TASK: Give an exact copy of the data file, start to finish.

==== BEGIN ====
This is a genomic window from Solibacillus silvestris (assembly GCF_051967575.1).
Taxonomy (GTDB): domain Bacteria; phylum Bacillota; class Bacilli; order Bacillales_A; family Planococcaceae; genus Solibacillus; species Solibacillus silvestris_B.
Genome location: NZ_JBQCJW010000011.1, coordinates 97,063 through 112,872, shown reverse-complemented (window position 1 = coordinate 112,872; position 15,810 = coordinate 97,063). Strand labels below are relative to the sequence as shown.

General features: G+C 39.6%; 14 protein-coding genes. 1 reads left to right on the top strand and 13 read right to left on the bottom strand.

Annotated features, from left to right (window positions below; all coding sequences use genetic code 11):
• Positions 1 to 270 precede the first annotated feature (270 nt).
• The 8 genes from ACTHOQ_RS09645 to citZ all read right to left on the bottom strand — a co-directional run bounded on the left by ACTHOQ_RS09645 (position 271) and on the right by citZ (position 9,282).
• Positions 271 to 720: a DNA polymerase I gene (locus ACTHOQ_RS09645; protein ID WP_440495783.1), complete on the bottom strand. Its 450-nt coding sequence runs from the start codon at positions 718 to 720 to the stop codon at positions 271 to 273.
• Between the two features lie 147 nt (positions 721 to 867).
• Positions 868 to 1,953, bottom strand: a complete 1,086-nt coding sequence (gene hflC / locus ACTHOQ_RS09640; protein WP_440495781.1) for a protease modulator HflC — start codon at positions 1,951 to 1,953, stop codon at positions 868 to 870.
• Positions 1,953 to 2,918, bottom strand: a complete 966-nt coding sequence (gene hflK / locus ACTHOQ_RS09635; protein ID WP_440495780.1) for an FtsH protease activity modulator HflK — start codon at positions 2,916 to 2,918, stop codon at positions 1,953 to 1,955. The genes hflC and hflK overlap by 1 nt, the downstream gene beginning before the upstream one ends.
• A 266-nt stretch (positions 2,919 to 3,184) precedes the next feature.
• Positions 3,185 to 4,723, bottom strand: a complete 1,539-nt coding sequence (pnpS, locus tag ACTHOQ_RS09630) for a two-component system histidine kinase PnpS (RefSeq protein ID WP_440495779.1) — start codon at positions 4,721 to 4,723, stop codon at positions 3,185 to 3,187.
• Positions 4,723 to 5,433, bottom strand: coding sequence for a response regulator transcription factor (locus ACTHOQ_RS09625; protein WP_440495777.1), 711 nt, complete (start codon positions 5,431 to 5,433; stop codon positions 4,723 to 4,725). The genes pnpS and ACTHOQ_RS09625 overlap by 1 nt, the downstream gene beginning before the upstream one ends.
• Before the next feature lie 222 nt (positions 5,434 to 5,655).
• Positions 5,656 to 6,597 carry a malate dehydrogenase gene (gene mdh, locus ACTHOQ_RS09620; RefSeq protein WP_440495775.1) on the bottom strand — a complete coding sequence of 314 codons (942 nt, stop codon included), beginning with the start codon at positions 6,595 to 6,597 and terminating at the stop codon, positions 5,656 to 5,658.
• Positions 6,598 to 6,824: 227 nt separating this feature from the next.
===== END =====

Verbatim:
This is a genomic window from Solibacillus silvestris (assembly GCF_051967575.1).
Taxonomy (GTDB): domain Bacteria; phylum Bacillota; class Bacilli; order Bacillales_A; family Planococcaceae; genus Solibacillus; species Solibacillus silvestris_B.
Genome location: NZ_JBQCJW010000011.1, coordinates 97,063 through 112,872, shown reverse-complemented (window position 1 = coordinate 112,872; position 15,810 = coordinate 97,063). Strand labels below are relative to the sequence as shown.

General features: G+C 39.6%; 14 protein-coding genes. 1 reads left to right on the top strand and 13 read right to left on the bottom strand.

Annotated features, from left to right (window positions below; all coding sequences use genetic code 11):
• Positions 1 to 270 precede the first annotated feature (270 nt).
• The 8 genes from ACTHOQ_RS09645 to citZ all read right to left on the bottom strand — a co-directional run bounded on the left by ACTHOQ_RS09645 (position 271) and on the right by citZ (position 9,282).
• Positions 271 to 720: a DNA polymerase I gene (locus ACTHOQ_RS09645; protein ID WP_440495783.1), complete on the bottom strand. Its 450-nt coding sequence runs from the start codon at positions 718 to 720 to the stop codon at positions 271 to 273.
• Between the two features lie 147 nt (positions 721 to 867).
• Positions 868 to 1,953, bottom strand: a complete 1,086-nt coding sequence (gene hflC / locus ACTHOQ_RS09640; protein WP_440495781.1) for a protease modulator HflC — start codon at positions 1,951 to 1,953, stop codon at positions 868 to 870.
• Positions 1,953 to 2,918, bottom strand: a complete 966-nt coding sequence (gene hflK / locus ACTHOQ_RS09635; protein ID WP_440495780.1) for an FtsH protease activity modulator HflK — start codon at positions 2,916 to 2,918, stop codon at positions 1,953 to 1,955. The genes hflC and hflK overlap by 1 nt, the downstream gene beginning before the upstream one ends.
• A 266-nt stretch (positions 2,919 to 3,184) precedes the next feature.
• Positions 3,185 to 4,723, bottom strand: a complete 1,539-nt coding sequence (pnpS, locus tag ACTHOQ_RS09630) for a two-component system histidine kinase PnpS (RefSeq protein ID WP_440495779.1) — start codon at positions 4,721 to 4,723, stop codon at positions 3,185 to 3,187.
• Positions 4,723 to 5,433, bottom strand: coding sequence for a response regulator transcription factor (locus ACTHOQ_RS09625; protein WP_440495777.1), 711 nt, complete (start codon positions 5,431 to 5,433; stop codon positions 4,723 to 4,725). The genes pnpS and ACTHOQ_RS09625 overlap by 1 nt, the downstream gene beginning before the upstream one ends.
• Before the next feature lie 222 nt (positions 5,434 to 5,655).
• Positions 5,656 to 6,597 carry a malate dehydrogenase gene (gene mdh, locus ACTHOQ_RS09620; RefSeq protein WP_440495775.1) on the bottom strand — a complete coding sequence of 314 codons (942 nt, stop codon included), beginning with the start codon at positions 6,595 to 6,597 and terminating at the stop codon, positions 5,656 to 5,658.
• Positions 6,598 to 6,824: 227 nt separating this feature from the next.